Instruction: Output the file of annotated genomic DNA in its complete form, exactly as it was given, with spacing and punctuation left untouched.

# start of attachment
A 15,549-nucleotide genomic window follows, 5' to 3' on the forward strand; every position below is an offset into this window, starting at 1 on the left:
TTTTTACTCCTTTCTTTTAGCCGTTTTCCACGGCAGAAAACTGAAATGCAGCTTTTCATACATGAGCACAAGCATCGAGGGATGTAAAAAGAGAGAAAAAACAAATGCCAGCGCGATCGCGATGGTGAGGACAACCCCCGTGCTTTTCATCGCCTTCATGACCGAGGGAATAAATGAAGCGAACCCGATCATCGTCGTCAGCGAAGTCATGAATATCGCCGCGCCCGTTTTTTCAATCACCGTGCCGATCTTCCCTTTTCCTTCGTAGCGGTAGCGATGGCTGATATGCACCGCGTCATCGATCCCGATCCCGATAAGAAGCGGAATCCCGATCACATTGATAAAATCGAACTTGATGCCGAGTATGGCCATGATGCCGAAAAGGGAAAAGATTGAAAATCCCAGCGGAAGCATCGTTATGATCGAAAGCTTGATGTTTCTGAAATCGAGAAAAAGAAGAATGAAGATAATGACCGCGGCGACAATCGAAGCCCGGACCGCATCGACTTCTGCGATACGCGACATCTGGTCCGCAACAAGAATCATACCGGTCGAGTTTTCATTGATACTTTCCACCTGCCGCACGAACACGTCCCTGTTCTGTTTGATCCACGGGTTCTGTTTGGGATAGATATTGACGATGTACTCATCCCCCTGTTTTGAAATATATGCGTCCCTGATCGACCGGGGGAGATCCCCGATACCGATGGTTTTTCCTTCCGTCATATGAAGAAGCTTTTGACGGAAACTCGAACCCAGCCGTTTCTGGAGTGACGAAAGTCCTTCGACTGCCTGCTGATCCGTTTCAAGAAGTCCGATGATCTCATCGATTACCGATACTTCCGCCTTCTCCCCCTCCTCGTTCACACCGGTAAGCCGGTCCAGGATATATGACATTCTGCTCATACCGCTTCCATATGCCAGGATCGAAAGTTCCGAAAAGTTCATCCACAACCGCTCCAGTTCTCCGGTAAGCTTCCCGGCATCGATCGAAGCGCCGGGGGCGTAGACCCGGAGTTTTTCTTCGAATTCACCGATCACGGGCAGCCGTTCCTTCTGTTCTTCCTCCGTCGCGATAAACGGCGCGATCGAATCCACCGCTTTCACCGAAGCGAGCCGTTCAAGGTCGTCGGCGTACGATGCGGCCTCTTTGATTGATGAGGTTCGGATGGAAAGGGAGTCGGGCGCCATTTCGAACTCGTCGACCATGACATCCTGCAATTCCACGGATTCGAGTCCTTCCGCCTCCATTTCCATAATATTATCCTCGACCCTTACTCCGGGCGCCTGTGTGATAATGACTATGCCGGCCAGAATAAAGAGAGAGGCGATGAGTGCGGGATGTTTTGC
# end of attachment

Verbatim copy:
A 15,549-nucleotide genomic window follows, 5' to 3' on the forward strand; every position below is an offset into this window, starting at 1 on the left:
TTTTTACTCCTTTCTTTTAGCCGTTTTCCACGGCAGAAAACTGAAATGCAGCTTTTCATACATGAGCACAAGCATCGAGGGATGTAAAAAGAGAGAAAAAACAAATGCCAGCGCGATCGCGATGGTGAGGACAACCCCCGTGCTTTTCATCGCCTTCATGACCGAGGGAATAAATGAAGCGAACCCGATCATCGTCGTCAGCGAAGTCATGAATATCGCCGCGCCCGTTTTTTCAATCACCGTGCCGATCTTCCCTTTTCCTTCGTAGCGGTAGCGATGGCTGATATGCACCGCGTCATCGATCCCGATCCCGATAAGAAGCGGAATCCCGATCACATTGATAAAATCGAACTTGATGCCGAGTATGGCCATGATGCCGAAAAGGGAAAAGATTGAAAATCCCAGCGGAAGCATCGTTATGATCGAAAGCTTGATGTTTCTGAAATCGAGAAAAAGAAGAATGAAGATAATGACCGCGGCGACAATCGAAGCCCGGACCGCATCGACTTCTGCGATACGCGACATCTGGTCCGCAACAAGAATCATACCGGTCGAGTTTTCATTGATACTTTCCACCTGCCGCACGAACACGTCCCTGTTCTGTTTGATCCACGGGTTCTGTTTGGGATAGATATTGACGATGTACTCATCCCCCTGTTTTGAAATATATGCGTCCCTGATCGACCGGGGGAGATCCCCGATACCGATGGTTTTTCCTTCCGTCATATGAAGAAGCTTTTGACGGAAACTCGAACCCAGCCGTTTCTGGAGTGACGAAAGTCCTTCGACTGCCTGCTGATCCGTTTCAAGAAGTCCGATGATCTCATCGATTACCGATACTTCCGCCTTCTCCCCCTCCTCGTTCACACCGGTAAGCCGGTCCAGGATATATGACATTCTGCTCATACCGCTTCCATATGCCAGGATCGAAAGTTCCGAAAAGTTCATCCACAACCGCTCCAGTTCTCCGGTAAGCTTCCCGGCATCGATCGAAGCGCCGGGGGCGTAGACCCGGAGTTTTTCTTCGAATTCACCGATCACGGGCAGCCGTTCCTTCTGTTCTTCCTCCGTCGCGATAAACGGCGCGATCGAATCCACCGCTTTCACCGAAGCGAGCCGTTCAAGGTCGTCGGCGTACGATGCGGCCTCTTTGATTGATGAGGTTCGGATGGAAAGGGAGTCGGGCGCCATTTCGAACTCGTCGACCATGACATCCTGCAATTCCACGGATTCGAGTCCTTCCGCCTCCATTTCCATAATATTATCCTCGACCCTTACTCCGGGCGCCTGTGTGATAATGACTATGCCGGCCAGAATAAAGAGAGAGGCGATGAGTGCGGGATGTTTTGC